Current and Future Treatment Strategies for Refractory Angina

Yang, Epic H.; Barsness, Gregory W.; Gersh, Bernard J.; Chandrasekaran, Krishnaswamy; Lerman, Amir
October 2004
Mayo Clinic Proceedings;Oct2004, Vol. 79 Issue 10, p1284
Academic Journal
Patients with refractory angina are not candidates for revascularization and have both class III or IV angina and objective evidence of ischemia despite optimal medical therapy. An estimated 300,000 to 900,000 patients in the United States have refractory angina, and 25,000 to 75,000 new cases are diagnosed each year. This review focuses on treatment strategies for refractory angina and includes the mechanism of action and clinical trial data for each strategy. The pharmacological agents that have been used are ranolazine, ivabradine, nicorandil, L-arginine, testosterone, and estrogen; currently, only L-arginine, testosterone, and estrogen are approved by the Food and Drug Administration. Results with the noninvasive treatments of enhanced external counterpulsation and transcutaneous electrical nerve stimulation are provided. Invasive treatment strategies including spinal cord stimulation, transmyocardial revascuiarization, percutaneous myocardial revascularization, and gene therapy are also reviewed.


Related Articles

  • Unstable Angina and Non --ST-Segment Elevation Myocardial Infarction: Part II.Coronary Revascularization,Hospital Discharge,and Post-Hospital Care. Wiviott, Stephen D.; Braunwald, Eugene // American Family Physician;8/1/2004, Vol. 70 Issue 3, p535 

    In the guideline developed by the American College of Cardiology and the American Heart Association, the management of suspected unstable angina and non--ST-segment elevation myocardial infarction (UA/NSTEMI) has four components: initial evaluation and management; hospital care; coronary...

  • C-Reactive Protein as a Pre-procedural Predictor of Early and Late Outcomes of Percutaneous Coronary Interventions. Aytekin, Saide; Çatako&gcaron;lu, Alp Bunk; Aytekin, Vedat; Kocazeybek, Bekir; Demiro&gcaron;lu, Cemşit; Demiro&gcaron;lu, Cem'i // International Journal of Angiology (Springer Science & Business ;Fall2003, Vol. 12 Issue 4, p229 

    To examine the predictive value of pre-procedural CRP level in patients undergoing percutaneous coronary intervention (PCI) regardless of having unstable or stable angina pectoris or myocardial infarction. Blood sampling for CRP measurement in patients undergoing PCI: 116 consecutive patients...

  • The sympathetic contributions to the cardiac plexus. Pather, N.; Partab, P.; Singh, B.; Satyapal, K. S. // Surgical & Radiologic Anatomy;Aug2003, Vol. 25 Issue 3/4, p210 

    Cardiac sympathetic denervation for intractable angina pectoris in patients unsuitable for conventional revascularization is currently gaining popularity since this procedure may be performed via minimally invasive surgery. A thorough understanding of cardiac innervation and its variations is...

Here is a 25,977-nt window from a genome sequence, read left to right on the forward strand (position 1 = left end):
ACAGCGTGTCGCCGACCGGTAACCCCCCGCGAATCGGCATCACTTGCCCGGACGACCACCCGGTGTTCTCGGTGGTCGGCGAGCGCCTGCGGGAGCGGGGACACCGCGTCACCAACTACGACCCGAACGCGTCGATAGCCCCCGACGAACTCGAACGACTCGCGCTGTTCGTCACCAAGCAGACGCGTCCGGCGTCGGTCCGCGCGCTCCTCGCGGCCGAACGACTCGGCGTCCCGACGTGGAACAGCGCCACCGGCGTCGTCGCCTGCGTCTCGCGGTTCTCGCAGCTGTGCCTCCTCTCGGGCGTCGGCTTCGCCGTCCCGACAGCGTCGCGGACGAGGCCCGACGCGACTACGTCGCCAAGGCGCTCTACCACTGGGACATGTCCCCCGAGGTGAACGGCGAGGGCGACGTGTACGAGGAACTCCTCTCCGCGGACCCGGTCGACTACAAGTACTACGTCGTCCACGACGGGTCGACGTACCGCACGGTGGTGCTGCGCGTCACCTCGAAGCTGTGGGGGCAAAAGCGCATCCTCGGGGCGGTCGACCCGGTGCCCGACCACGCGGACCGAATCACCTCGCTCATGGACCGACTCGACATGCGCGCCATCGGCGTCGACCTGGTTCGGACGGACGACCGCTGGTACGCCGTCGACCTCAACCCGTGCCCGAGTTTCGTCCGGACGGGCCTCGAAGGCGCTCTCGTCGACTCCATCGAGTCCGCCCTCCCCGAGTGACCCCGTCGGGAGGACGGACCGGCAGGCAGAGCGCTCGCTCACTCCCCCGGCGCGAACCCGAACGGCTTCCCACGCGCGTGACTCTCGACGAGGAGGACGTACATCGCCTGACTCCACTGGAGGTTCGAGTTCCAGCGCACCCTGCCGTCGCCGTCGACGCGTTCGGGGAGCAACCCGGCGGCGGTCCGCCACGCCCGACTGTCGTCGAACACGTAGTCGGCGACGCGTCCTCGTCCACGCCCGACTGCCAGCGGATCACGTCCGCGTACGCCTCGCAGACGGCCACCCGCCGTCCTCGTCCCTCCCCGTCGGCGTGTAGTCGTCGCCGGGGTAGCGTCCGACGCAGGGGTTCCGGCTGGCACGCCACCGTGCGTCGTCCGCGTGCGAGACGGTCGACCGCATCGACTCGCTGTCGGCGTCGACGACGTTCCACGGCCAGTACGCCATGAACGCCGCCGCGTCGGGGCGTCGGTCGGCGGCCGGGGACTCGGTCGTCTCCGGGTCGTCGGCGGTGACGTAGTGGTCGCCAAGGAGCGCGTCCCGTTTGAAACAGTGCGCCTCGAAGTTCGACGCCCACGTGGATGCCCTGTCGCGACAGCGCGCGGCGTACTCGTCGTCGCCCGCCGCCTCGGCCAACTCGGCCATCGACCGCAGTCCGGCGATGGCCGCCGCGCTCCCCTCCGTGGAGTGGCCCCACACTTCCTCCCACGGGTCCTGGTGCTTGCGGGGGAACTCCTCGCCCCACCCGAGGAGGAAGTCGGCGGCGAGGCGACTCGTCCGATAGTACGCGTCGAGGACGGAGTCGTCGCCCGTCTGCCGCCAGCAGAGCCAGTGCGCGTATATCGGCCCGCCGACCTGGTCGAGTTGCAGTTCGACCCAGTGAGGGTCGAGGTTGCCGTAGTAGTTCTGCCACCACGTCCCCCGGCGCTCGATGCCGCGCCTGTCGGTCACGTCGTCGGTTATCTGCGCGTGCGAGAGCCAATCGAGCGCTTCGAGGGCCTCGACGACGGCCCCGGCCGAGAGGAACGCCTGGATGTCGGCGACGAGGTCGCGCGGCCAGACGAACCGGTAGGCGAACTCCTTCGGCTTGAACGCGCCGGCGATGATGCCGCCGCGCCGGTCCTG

• BILATERAL CAROTID NERVE STIMULATION IN THE TREATMENT OF ANGINA PECTORIS. Geha, Alexander S.; Kleiger, Robert E.; Baue, Arthur E. // Angiology;Jan1974, Vol. 25 Issue 1, p16 

    Although the use of carotid sinus nerve stimulation has been quite limited, our experience and that of others with this mode of therapy and with direct coronary revascularization indicate that carotid sinus nerve stimulation may be preferable for the treatment of intractable angina pectoris in...

  • Drug Treatment of Stable Angina Pectoris in the Elderly. Kumar, Sanjay; Hall, Roger J. C. // Drugs & Aging;2003, Vol. 20 Issue 11, p805 

    Chronic stable angina pectoris (CSAP) resulting from coronary artery disease (CAD) is common in elderly patients, and significantly reduces their quality of life. Myocardial revascularisation procedures in this age group entail significant risks, largely related to comorbidities rather than...

  • CURRENT STATUS OF CORONARY SURGERY. May, Angelo // Angiology;Dec1977, Vol. 28 Issue 12, p879 

    At this time the treatment of angina pectoris, preinfarction angina, and myocardial infarction is still a primary responsibility of the internist or general practitioner and his consultants. Where medical measures are inadequate and where careful study including coronary angiography indicate to...

  • Gene Therapy for Relieving Angina. March, Keith L. // Medical Update;2004, Vol. 29 Issue 7, p6 

    Deals with gene therapy that help patients with angina disease. Information on the process of gene therapy.

  • Trials Available for Angina. March, Keith L. // Medical Update;2004, Vol. 29 Issue 7, p6 

    Looks at the angiogenic gene therapy in patients with stable angina trial in which genetic substance is infused into the arteries that supply the heart with oxygen. Statement from John Schleicker, participant in a gene trial for angina at Indiana Center for Vascular Biology and Medicine; Impact...

  • Prinzmetal's angina.  // Taber's Cyclopedic Medical Dictionary (2009);2009, Issue 21, p1893 

    A reference entry for the medical term "Prinzmetal's angina," another word for variant angina, is presented.


Read the Article


Sorry, but this item is not currently available from your library.

Try another library?
Sign out of this library

Other Topics